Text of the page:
General Care – changes to my practice

See July 2018 Update below. 

Wellness and Preventive Care

While I no longer provide pelvic exams, I will continue to provide other preventive care for adults, including obtaining mammograms and colonoscopies. If you come to me and do not have a PCP, even if you are seeing me for specialty care, I will also want to ensure that you are receiving appropriate preventive care. I also work with you to implement strategies to reduce your risk of illnesses such as diabetes and heart disease. I  also ask you to include vaccinations in your preventive health care according to the CDC vaccination schedule, including a yearly immunization against the flu.


For both adults and children, I fully support and recommend immunization according to the CDC schedule. I have reached this conclusion through both my professional training, which included learning about the science behind why vaccinations support health, and through my own experience and observations in dealing with vaccinations over 30+ years of parenting.

If you have questions about vaccines and vaccination, please make an appointment to talk about any concerns you may have. At this time I do not offer vaccines in-office, but will work with you to obtain them elsewhere.


Other than an initial diagnosis of pregnancy, I do not provide prenatal care and do not deliver babies. If you are pregnant, I can continue to provide your general healthcare, and I will refer you for your prenatal care and obstetrical care to another provider.

What is primary care?

July 2018 Update:

As noted above Due to changes in my practice, at this time I am not accepting new patients for primary care.  I am accepting new patients for adjunct naturopathic and integrative care (transgender medicine/gender affirming care, mood disorders, chronic illnesses, etc.) If you are an established patient, I will continue to see you as usual.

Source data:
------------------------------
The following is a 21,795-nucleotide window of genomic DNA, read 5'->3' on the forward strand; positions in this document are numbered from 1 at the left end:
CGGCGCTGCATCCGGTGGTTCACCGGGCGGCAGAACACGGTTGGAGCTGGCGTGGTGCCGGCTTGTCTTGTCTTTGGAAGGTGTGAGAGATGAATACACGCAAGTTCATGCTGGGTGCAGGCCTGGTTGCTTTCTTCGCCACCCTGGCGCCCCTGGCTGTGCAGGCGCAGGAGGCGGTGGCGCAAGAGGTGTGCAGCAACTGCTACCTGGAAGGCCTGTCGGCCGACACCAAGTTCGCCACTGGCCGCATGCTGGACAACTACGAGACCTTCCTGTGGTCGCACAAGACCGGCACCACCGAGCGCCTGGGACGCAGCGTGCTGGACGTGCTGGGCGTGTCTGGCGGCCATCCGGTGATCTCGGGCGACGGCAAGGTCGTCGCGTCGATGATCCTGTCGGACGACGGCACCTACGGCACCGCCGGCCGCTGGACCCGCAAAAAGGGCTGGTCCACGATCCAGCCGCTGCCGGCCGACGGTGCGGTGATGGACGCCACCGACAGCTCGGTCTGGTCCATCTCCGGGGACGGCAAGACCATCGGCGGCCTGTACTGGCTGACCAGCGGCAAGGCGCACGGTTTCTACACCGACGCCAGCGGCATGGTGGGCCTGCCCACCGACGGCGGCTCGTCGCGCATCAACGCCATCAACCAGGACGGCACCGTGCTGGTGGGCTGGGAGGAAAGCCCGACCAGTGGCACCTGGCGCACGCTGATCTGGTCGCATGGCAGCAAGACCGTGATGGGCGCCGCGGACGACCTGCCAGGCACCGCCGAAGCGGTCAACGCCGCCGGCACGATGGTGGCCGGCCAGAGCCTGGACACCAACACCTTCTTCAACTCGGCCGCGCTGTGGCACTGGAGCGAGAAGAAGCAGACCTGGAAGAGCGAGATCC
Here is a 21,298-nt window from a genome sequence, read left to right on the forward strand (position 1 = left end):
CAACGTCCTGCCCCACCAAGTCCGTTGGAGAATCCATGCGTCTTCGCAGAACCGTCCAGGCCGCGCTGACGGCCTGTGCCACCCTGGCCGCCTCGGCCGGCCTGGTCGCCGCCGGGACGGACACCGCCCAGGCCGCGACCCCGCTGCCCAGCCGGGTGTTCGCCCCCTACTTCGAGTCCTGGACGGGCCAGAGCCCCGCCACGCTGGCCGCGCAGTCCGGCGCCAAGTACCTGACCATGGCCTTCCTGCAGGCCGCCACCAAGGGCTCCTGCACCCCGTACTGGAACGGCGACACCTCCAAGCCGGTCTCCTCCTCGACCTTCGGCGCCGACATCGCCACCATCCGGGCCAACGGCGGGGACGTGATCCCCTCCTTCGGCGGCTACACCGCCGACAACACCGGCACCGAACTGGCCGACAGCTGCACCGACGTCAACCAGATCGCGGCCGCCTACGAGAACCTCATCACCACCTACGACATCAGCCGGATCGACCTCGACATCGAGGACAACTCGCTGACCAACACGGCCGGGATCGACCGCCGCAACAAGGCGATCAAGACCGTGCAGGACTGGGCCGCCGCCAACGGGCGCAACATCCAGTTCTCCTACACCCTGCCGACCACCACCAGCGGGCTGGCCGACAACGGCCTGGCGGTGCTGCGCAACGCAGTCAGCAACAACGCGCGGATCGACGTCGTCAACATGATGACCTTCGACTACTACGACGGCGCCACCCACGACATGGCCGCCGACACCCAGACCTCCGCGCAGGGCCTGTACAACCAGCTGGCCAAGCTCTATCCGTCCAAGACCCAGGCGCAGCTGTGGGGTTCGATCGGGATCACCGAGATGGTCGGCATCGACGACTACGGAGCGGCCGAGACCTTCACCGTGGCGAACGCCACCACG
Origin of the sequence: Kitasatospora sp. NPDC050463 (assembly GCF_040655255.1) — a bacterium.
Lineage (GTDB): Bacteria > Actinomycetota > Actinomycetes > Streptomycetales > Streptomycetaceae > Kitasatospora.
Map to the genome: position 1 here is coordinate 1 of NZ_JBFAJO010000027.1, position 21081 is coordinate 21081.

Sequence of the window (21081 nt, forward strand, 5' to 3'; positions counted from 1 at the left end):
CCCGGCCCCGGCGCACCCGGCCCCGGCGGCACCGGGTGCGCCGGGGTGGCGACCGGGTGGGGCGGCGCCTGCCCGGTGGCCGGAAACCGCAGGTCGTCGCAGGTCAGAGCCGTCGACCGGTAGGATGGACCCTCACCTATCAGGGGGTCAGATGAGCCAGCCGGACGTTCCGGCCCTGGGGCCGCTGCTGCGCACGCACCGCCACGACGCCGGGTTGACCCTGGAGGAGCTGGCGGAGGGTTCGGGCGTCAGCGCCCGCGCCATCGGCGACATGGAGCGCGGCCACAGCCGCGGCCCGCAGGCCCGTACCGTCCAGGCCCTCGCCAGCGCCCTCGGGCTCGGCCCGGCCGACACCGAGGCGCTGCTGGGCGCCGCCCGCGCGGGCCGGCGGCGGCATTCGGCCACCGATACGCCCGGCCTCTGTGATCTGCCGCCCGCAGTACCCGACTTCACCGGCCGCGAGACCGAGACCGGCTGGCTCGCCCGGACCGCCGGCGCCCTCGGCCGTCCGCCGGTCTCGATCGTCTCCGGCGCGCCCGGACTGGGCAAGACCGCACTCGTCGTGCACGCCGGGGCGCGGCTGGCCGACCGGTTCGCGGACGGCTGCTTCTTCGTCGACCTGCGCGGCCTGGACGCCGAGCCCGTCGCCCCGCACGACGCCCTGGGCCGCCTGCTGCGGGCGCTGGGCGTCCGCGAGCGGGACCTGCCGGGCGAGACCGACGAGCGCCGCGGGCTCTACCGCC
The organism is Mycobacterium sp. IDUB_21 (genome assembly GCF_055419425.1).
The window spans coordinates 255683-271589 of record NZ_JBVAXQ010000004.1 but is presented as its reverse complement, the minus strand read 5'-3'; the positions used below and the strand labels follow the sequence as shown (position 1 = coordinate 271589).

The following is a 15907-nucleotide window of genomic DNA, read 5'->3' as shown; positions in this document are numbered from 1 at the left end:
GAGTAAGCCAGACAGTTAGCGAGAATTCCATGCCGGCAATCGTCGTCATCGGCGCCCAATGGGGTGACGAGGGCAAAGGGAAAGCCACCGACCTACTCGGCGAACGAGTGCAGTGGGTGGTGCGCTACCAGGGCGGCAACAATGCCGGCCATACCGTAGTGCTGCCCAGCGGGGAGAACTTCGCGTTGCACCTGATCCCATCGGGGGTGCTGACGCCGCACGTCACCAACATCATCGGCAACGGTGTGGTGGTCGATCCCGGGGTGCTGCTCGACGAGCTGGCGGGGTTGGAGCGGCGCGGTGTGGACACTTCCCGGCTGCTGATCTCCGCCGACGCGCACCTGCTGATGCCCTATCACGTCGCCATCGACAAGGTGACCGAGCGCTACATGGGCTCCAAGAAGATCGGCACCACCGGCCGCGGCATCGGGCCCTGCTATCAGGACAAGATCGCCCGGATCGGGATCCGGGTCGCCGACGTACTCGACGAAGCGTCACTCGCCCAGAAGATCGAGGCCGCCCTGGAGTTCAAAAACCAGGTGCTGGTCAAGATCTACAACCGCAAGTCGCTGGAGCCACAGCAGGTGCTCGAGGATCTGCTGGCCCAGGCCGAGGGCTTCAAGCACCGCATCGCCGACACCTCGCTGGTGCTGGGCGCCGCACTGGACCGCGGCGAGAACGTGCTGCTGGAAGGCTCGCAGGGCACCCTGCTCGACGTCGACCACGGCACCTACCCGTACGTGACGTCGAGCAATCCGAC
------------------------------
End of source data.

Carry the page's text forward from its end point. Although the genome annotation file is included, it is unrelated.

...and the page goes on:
The doctor who is your primary care provider (PCP) is not only the doctor that you “see first” for conditions. For some insurances, your PCP is also the doctor who is responsible for coordinating your overall healthcare, including making many referrals.

As noted, I now ask new patients to have someone else as their primary care provider. I realize that many healthy adults may “get by” with occasional visits to a walk-in care center. However, if you have the following conditions, you will probably need to establish care with an internist or MD/DO/ARNP/PA as your primary care provider:

  • If you require controlled medications (e.g. painkillers, tranquilizers) – note, I do not prescribe those (other than testosterone and codeine).
  • If you have an illness requiring hospitalizations.
  • If you need a social worker or other resources that are best provided by a larger clinic.
  • If you have have several chronic illnesses, numerous medications or rare conditions.
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